Why most financial professional development programs fail the ROI test
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ROI test

Why most financial professional development programs fail the ROI test

Recent hiring reports disclose that one of the greatest challenges companies face is a lack of properly-skilled workers.  In the United States, unemployment at an all-time low and the number of job vacancies at a high point.  Simply put, it’s a peculiar time in the U.S. as companies are struggling to fill open jobs because the pool of qualified candidates seeking work is too small.  What’s even more interesting is not just that there aren’t enough qualified candidates seeking employment; it’s the currently-employed professions don’t possess the complete suite of skills that the company needs them to.  How could this be possible? 

In 2018, companies spent $87.6 billion on corporate training and development across the United States alone.  Companies are willing to spend heartily on training, however the return on investment (ROI) of professional development programs is far lower than desired.  It begs several questions be asked and answered:

  1. Is the education that young people are getting in school failing to prepare them for the financial working world they are entering?  And if so, why?
  2. Why do experienced non-FP&A finance professionals lack the skills their companies need them to possess?  Why is there such a disconnect between the skills current FP&A professionals possess and the skills companies need?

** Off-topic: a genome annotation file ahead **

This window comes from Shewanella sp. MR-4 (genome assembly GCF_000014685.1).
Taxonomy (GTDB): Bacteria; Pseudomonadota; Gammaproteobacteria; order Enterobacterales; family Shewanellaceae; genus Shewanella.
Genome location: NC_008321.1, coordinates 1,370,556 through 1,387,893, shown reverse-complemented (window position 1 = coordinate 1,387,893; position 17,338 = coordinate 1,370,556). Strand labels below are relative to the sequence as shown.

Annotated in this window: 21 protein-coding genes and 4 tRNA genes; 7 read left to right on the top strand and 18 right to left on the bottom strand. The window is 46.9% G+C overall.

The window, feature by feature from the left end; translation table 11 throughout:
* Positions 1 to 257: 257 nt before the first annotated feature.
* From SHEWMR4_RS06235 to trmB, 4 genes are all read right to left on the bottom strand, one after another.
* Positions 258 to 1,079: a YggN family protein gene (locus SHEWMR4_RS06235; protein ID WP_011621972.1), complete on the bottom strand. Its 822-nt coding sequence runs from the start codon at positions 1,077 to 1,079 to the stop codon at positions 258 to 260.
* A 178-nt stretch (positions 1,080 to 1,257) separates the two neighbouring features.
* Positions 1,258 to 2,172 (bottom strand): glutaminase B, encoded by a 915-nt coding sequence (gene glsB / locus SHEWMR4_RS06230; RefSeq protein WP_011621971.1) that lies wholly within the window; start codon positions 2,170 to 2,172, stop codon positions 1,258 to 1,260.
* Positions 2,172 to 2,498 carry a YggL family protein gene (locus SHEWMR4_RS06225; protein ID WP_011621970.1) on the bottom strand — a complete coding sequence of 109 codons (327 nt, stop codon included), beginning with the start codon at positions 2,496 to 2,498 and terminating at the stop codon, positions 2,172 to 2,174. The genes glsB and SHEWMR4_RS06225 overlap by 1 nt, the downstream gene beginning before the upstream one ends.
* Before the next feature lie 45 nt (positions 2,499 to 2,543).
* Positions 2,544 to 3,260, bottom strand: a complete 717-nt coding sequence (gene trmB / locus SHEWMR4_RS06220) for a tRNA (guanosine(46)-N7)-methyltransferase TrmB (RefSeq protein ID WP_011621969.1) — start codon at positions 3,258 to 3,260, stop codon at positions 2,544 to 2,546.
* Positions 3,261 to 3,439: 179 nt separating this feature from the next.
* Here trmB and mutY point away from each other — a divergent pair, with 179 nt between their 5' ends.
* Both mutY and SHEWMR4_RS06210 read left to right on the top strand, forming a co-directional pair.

3. When addressing this disconnect, why do companies feel like they’re wasting money on financial training programs intended to upskill their people?

Point #1: Lack of FP&A education at universities

Very few undergraduate universities, and even graduate programs, offer curriculum directly addressing disciplines under the FP&A umbrella.  The academic world still largely revolves around credentials such as tests and test scores, but that’s not how today’s business world works.  In fact, it never has worked that way.  This all means that when professionals enter the workforce, very few possess the technical skills needed for higher-level FP&A work.  It is often those individuals with MBAs or several years of experience who find themselves in FP&A management or on track for financial leadership. 

Point #2: Lack of necessary skills and experience

Regardless of whether someone is in FP&A or not, without a well-thought-out development ecosystem, it is difficult for financial professionals to develop the skills and experience necessary to evolve within FP&A.  One of the greatest challenges is that the skills needed early from FP&A professionals often don’t develop until several years into the job.  While the maturity of technical accounting and finance acumen takes place early on, critical-thinking, problem-solving, and effective communication often aren’t as robust as desired at the same stage.

Point #3: Insufficient training